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Orphans in the Kitchen


Orphans in the Kitchen

Surrounded by trauma and heartbreak, one refugee finds a new calling: cooking and caring for children who have lost their parents in wartime.
24 November 2014
Mariamou finds comfort in Adama's kitchen.

The mist clears over Gado-Badzere, the largest site in Cameroon for refugees from the Central African Republic. It is 6:30 a.m. when little faces begin to emerge. Big dark eyes open wide, tiny bodies stretch and slowly make their way to a towering hut open to the four winds.

This is the realm of Adama Hamadou. As Gado's resident cook, she is already busy with her cauldrons. But this 31-year-old refugee will not neglect her other mission: to look after her 10 wards, whose parents died or were separated from them in the course of a brutal war back home. As young as 18 months and as old as 16 years, they have found a new family in Adama, the woman they call "Mama Ada."

It is hardly a coincidence that this kitchen is located smack in the centre of Gado. It's time for morning porridge and a crowd quickly draws in from all sides. Some come sporadically. "My mother is sick and can't cook for us," says 12-year-old Hama, carrying her school backpack. Others are just greedy. "I already had breakfast but that porridge is too good!" exclaims seven-year-old Ibrahim, a slate under his arm. Add to these the needy and the old, all of them regulars.

Nothing seems to have destined Adama for this work. "In Centrafrique I used to trade in gold," she says, calling her country by its French name. But the war turned everything upside down and she had to reinvent herself. "UNHCR was looking for a cook and after a two-week trial period I was hired," she recalls proudly. "One day the Red Cross coordinator came to see me with a baby in her arms whose parents had been murdered." The divorced mother of three did not need to think twice. And so a new adventure began.

Adama swaps her veil for an apron and in no time the scent of spices mixes with the aroma of burning wood.

From the moment she wakes up at 5 a.m. until she goes to bed, children dominate her daily routine. Today, Adama must also cook for 62 refugees arriving from a transit site near the border, since every newcomer to Gado is served a hot meal. She brightens her eyes with kohl, dons a robe and hurries to the market. Before long an overladen motorbike rolls back. Adama swaps her veil for an apron and in no time the scent of spices mixes with the aroma of burning wood.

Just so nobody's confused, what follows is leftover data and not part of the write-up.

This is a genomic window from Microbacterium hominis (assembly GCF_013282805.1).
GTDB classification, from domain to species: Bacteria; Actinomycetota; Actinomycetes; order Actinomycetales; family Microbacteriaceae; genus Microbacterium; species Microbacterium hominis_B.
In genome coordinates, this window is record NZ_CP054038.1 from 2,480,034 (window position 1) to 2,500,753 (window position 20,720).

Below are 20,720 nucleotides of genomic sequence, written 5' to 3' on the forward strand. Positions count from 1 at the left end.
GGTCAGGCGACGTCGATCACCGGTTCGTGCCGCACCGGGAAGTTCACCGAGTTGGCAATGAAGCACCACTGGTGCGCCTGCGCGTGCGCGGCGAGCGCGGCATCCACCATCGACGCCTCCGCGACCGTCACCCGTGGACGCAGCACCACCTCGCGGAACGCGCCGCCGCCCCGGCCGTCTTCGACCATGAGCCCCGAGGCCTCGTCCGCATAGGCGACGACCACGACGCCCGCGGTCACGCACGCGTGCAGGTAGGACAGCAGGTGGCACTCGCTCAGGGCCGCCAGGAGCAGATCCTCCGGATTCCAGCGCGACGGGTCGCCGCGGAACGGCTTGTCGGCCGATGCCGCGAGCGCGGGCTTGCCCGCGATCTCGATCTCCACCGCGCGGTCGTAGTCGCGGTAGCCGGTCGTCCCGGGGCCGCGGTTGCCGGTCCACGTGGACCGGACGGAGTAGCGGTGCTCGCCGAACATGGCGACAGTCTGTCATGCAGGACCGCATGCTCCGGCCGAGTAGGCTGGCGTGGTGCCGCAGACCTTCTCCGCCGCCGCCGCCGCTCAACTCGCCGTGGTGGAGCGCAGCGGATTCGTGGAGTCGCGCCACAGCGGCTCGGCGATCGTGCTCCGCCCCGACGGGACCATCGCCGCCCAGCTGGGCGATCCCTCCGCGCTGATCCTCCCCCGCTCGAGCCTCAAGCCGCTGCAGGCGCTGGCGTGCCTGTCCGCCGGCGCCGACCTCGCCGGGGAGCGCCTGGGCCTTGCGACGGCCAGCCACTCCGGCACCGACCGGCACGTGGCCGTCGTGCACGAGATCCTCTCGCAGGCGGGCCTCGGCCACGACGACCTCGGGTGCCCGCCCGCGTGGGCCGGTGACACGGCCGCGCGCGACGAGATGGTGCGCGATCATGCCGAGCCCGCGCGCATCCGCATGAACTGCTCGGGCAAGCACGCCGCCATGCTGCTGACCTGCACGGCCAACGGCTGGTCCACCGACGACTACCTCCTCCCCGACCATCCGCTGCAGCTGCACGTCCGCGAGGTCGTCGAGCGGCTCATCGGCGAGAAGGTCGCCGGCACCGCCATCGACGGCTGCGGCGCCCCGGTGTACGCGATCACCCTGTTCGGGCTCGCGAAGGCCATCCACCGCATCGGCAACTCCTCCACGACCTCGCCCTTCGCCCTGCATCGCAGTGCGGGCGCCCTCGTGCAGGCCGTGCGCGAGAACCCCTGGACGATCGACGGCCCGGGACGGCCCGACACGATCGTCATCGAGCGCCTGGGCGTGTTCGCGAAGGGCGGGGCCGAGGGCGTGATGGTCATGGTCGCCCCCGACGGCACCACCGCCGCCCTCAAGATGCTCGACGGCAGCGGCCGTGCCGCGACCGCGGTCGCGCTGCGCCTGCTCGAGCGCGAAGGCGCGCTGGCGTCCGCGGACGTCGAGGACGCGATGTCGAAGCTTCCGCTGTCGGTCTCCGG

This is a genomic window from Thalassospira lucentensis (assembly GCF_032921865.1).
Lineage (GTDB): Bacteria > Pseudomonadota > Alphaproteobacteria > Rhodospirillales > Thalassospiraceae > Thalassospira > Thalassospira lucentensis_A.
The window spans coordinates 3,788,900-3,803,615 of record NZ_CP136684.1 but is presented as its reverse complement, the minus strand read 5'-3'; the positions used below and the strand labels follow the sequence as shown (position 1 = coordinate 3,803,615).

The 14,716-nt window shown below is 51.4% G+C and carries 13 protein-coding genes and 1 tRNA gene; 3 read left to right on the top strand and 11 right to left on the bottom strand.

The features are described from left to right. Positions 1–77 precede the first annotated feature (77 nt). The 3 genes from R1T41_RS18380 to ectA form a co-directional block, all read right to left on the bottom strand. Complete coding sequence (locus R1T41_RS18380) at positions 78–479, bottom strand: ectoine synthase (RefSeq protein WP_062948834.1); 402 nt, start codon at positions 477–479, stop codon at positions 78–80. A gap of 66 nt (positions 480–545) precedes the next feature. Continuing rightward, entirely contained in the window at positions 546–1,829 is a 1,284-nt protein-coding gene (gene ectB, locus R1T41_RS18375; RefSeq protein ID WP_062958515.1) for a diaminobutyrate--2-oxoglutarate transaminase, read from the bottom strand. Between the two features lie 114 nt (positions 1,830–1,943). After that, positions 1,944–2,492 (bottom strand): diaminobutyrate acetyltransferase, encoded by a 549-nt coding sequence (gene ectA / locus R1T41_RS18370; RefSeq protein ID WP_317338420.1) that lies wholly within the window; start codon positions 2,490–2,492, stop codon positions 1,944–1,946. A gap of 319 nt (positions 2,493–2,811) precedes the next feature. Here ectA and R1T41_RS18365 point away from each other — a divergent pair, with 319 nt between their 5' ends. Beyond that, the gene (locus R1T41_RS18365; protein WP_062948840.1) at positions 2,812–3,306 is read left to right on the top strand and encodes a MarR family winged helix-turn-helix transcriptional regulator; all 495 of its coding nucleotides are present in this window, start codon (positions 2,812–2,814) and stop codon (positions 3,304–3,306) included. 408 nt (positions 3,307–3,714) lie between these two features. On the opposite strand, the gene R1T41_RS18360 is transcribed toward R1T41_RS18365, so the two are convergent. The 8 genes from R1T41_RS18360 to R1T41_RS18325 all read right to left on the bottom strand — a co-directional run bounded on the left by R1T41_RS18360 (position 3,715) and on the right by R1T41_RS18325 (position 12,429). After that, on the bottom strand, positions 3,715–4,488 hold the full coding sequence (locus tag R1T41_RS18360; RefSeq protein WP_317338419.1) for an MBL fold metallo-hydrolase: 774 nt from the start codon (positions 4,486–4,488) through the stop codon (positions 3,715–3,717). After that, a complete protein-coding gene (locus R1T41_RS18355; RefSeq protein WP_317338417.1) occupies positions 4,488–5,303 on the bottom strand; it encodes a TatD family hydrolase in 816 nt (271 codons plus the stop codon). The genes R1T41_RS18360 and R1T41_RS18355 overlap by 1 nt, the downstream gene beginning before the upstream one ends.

"Bendi!" announces the chef: It's cooked! The older children obediently flock in, load the pots on their carts and off they go. Adama is not one to spoil her charges; she has rules and she's not afraid to challenge convention. Thus, boys must also help in fetching water. And, when she's away for a few days, they cook their own food. "They are refugees. If they don't want to get bloated bellies" – a sign of malnutrition – "they'd better learn to manage by themselves," she insists. "And then I also get tired. I can't do everything."

Especially since her dedication often takes the form of a struggle for survival. As a cook, she earns a mere CFA 1,500 per day, less than three dollars, "not enough to feed them." They receive from UNHCR nothing more than any other refugee: a monthly food ration. But the UN refugee agency and its partner in charge of community service, IEDA Relief, are spread thin assisting more than 18,000 refugees in Gado. Some of her wards have to lend a hand and become occasional soft-drink vendors.

Adama has rarely time for herself. Just the occasional moment to pray or listen to music on her phone, she explains. Late in the afternoon she can sit and relax with the children. "So, did you go to school or have you been playing football again? Tell me what you learned," she teases the kids. Or put an end to some teenagers' fight. But dinnertime approaches. "Come on then, little devils, leave me alone now. This is a kitchen!" she exclaims in French. They scatter and Adama relights the stove.

"I comfort them" before they go to sleep, she says. "I tell them stories."

As night falls, her role takes on another dimension, she explains. "We chat over dinner. I listen. They tell me what they went through in Centrafrique, the atrocities, the flight to Cameroon . . . " And before going to sleep, "I comfort them, I tell them stories." The boys sleep in one hut; Adama and the girls share another. She, too, goes to sleep early, "to skip the dark memories that come with the night."

Adama has brought a new balance to the lives of these children. So much so that, a week earlier, UNHCR officials were reluctant to return eight-year-old Hamadoua to the care of her parents, who live in dire conditions. But the joy on the girl's face when she saw her parents made it clear that she should go back to her family.

But Adama alone can't do everything. Feisty Mariamou, eight, persists in her silence, and only yesterday Suleiman, 13, tried to run away. Adama describes him as a stubborn, lonely and rebellious child. He justifies his flight as an attempt to find "his real family." A UNHCR staff member persuaded the boy to return to the flock, where he now carries out his chores with renewed enthusiasm. "Mama Ada considers me as her son," he says. "I will do everything to deserve this. I owe her so much."

Adama finds strength somewhere deep within herself. She will need it: four new siblings have just been assigned to her. Adama does not believe in miracles, but she hopes to return to Central African Republic one day. In the meantime, "I'll do anything to help my children start a new life." Among humanitarians, such everyday heroines are known as mamans lumières – light mothers. She is the only one here in Gado.